The Quarterly of the Texas State Historical Association, Volume 10, July 1906 - April, 1907 Page: 65
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The Louisiana-Texas Frontier.
learned something of the Governor's preparations in Canada and
told Zen6n Trudeau, the Spanish commandant at St. Louis, that he
thought the proposed armament was destined to attack upper Louis-
iana. Accordingly he gave Trudeau a plan for defending St.
Louis, which he regarded as the key for the defense of the Upper
Mississippi and the Missouri and the connecting link for com-
munication between the Gulf of Mexico and the Southern Ocean.'
As he passed down the Mississippi Collot learned that in addition
to the expedition against Upper Louisiana, British emissaries in
the Southwest were attempting to organize the frontiersmen and
Indians for a foray into lower Louisiana and New Mexico, by way
of Red River. Collot took pains to inform the Spanish command-
ers of this threatening danger, although he was suspected by
Carondelet of designs upon the Spanish government of the colony;
and he later claimed that while at Natchez he told Gayoso the
name of the prime mover, John D. Chisholm.2
The intrigues of this individual finally involved Senator William
Blount of Tennessee. The latter, an extensive speculator in lands
along the lower Mississippi, became alarmed at the prospect of
France's acquiring Louisiana; and in order to preserve his inter-
ests planned the seizure of that province and the Floridas for Eng-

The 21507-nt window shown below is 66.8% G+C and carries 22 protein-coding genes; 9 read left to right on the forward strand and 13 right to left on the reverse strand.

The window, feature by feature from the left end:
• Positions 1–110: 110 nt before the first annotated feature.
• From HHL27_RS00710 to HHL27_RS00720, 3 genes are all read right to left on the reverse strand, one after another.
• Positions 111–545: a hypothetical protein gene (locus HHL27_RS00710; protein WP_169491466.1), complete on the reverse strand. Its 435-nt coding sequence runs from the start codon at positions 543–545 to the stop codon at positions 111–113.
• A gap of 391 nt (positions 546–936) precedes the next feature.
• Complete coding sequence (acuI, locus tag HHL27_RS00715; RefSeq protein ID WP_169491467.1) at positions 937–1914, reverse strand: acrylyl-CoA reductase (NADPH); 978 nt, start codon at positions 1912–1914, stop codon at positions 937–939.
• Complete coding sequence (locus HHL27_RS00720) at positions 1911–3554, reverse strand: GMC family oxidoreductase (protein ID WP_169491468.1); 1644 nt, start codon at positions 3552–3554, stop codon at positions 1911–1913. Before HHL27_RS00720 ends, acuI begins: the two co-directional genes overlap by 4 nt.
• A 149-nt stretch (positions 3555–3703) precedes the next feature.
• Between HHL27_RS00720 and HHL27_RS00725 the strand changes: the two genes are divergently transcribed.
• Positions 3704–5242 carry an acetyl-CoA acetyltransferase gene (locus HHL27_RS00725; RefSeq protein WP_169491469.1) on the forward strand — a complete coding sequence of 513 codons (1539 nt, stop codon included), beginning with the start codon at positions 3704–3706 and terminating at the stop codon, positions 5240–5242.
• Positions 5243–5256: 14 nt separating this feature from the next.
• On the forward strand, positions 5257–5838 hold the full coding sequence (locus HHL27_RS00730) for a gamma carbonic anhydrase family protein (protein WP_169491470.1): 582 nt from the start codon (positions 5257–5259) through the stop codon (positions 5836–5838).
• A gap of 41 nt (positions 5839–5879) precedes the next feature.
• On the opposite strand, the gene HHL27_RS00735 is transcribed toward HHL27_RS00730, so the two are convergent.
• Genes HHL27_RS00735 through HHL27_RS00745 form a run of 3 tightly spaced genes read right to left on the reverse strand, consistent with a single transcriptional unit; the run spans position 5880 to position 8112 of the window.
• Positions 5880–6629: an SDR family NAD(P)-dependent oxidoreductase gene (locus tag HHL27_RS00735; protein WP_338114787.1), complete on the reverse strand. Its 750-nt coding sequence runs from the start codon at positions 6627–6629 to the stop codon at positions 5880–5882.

land. His frontier levies were to be joined by an English fleet
and a military force from Canada, but owing to a premature revela-
tion of plans, the English government disclaimed any responsibil-
ity for the action of its subordinates. The most important diplo-
matic result following the incident was the retention by Spain until
1798 of certain posts east of the Mississippi - posts which she
should have yielded to the United States upon ratification of the
Treaty of 1795.3 Early in 1797 Chisholm visited England, but
failed to enlist the support of British officials, while the premature
disclosures of Blount's part in the affair led to his impeachment
and the loss of his seat in the Senate.
'Collot, A Journey in North America, I 251; II 5.
"Ibid., II 5, 12, 64, 65-68; American Historical Review, X 600, 601;
Robin, Voyages, II 1198.
'American Historical Review, X 273-275. Cf. also Ibid., 574 et seq, and
Life and Correspondence of Rufus King, 11 253-258. The surrender of
these posts was looked upon by certain French statesmen and travelers as
a great blow to the ambitious colonial policy of France. Cf. Baudry des
Loziores, Voyages a la Louisiane, 202; Adams, History of the United'
States, II 61, 62.
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Texas State Historical Association. The Quarterly of the Texas State Historical Association, Volume 10, July 1906 - April, 1907, periodical, 1907; Austin, Texas. (texashistory.unt.edu/ark:/67531/metapth101040/m1/73/: accessed July 23, 2017), University of North Texas Libraries, The Portal to Texas History, texashistory.unt.edu; crediting Texas State Historical Association.